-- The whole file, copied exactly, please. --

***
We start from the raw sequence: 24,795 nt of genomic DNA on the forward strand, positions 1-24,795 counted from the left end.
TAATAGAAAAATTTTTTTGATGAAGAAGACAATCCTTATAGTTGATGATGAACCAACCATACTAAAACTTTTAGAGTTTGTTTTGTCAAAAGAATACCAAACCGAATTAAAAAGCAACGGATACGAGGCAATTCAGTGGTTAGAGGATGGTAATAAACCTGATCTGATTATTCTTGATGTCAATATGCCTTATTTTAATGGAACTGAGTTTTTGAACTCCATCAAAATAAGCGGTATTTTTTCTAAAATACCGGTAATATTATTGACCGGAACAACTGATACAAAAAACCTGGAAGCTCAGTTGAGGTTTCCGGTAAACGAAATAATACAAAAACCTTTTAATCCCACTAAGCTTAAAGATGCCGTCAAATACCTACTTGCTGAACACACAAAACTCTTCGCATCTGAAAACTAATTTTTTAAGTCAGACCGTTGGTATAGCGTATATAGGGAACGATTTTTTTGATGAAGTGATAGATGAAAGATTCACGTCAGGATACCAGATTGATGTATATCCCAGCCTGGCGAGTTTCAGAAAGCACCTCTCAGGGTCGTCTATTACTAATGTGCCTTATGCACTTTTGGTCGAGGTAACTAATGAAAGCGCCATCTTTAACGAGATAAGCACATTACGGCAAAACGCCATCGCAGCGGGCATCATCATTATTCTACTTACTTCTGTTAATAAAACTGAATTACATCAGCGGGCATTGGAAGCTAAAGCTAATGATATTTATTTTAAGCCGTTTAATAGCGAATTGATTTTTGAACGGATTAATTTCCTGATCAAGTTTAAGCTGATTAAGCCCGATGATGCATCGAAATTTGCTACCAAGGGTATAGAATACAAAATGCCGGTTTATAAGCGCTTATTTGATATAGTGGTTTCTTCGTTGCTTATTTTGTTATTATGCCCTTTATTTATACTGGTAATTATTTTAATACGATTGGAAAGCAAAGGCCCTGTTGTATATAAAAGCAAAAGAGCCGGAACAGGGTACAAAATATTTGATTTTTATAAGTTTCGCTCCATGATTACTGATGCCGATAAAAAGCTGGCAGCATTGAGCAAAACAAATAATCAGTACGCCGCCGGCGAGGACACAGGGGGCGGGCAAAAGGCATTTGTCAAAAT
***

We start from the raw sequence: 24,795 nt of genomic DNA on the forward strand, positions 1-24,795 counted from the left end.
TAATAGAAAAATTTTTTTGATGAAGAAGACAATCCTTATAGTTGATGATGAACCAACCATACTAAAACTTTTAGAGTTTGTTTTGTCAAAAGAATACCAAACCGAATTAAAAAGCAACGGATACGAGGCAATTCAGTGGTTAGAGGATGGTAATAAACCTGATCTGATTATTCTTGATGTCAATATGCCTTATTTTAATGGAACTGAGTTTTTGAACTCCATCAAAATAAGCGGTATTTTTTCTAAAATACCGGTAATATTATTGACCGGAACAACTGATACAAAAAACCTGGAAGCTCAGTTGAGGTTTCCGGTAAACGAAATAATACAAAAACCTTTTAATCCCACTAAGCTTAAAGATGCCGTCAAATACCTACTTGCTGAACACACAAAACTCTTCGCATCTGAAAACTAATTTTTTAAGTCAGACCGTTGGTATAGCGTATATAGGGAACGATTTTTTTGATGAAGTGATAGATGAAAGATTCACGTCAGGATACCAGATTGATGTATATCCCAGCCTGGCGAGTTTCAGAAAGCACCTCTCAGGGTCGTCTATTACTAATGTGCCTTATGCACTTTTGGTCGAGGTAACTAATGAAAGCGCCATCTTTAACGAGATAAGCACATTACGGCAAAACGCCATCGCAGCGGGCATCATCATTATTCTACTTACTTCTGTTAATAAAACTGAATTACATCAGCGGGCATTGGAAGCTAAAGCTAATGATATTTATTTTAAGCCGTTTAATAGCGAATTGATTTTTGAACGGATTAATTTCCTGATCAAGTTTAAGCTGATTAAGCCCGATGATGCATCGAAATTTGCTACCAAGGGTATAGAATACAAAATGCCGGTTTATAAGCGCTTATTTGATATAGTGGTTTCTTCGTTGCTTATTTTGTTATTATGCCCTTTATTTATACTGGTAATTATTTTAATACGATTGGAAAGCAAAGGCCCTGTTGTATATAAAAGCAAAAGAGCCGGAACAGGGTACAAAATATTTGATTTTTATAAGTTTCGCTCCATGATTACTGATGCCGATAAAAAGCTGGCAGCATTGAGCAAAACAAATAATCAGTACGCCGCCGGCGAGGACACAGGGGGCGGGCAAAAGGCATTTGTCAAAAT